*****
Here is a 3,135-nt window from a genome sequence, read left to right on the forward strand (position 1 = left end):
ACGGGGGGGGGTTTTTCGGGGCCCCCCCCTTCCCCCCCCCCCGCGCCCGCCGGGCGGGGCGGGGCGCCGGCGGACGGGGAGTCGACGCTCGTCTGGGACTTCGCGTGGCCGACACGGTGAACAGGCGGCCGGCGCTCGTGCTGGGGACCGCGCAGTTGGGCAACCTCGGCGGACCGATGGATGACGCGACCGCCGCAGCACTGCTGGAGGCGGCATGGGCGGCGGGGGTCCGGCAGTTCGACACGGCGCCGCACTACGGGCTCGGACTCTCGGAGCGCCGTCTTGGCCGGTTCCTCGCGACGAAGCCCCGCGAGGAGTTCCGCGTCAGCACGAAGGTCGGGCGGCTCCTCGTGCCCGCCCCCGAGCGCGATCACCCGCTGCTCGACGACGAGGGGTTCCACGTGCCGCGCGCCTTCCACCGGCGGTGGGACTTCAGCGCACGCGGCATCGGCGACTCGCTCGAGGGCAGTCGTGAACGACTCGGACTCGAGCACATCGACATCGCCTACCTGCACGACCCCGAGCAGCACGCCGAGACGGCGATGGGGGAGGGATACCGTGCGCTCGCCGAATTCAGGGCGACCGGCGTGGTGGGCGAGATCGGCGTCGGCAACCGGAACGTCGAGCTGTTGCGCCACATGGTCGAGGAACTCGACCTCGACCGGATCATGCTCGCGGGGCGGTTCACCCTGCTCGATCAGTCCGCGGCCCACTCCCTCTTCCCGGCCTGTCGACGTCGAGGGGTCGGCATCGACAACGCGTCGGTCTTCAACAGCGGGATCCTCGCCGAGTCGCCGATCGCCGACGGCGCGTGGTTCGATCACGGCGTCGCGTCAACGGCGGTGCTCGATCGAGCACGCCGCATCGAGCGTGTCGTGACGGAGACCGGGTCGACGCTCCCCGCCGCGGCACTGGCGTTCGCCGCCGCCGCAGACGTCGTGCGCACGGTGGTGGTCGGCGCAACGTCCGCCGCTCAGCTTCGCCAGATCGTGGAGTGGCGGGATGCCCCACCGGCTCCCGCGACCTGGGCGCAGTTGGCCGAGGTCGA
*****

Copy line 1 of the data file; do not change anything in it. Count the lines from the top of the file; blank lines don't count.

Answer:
Here is a 3,135-nt window from a genome sequence, read left to right on the forward strand (position 1 = left end):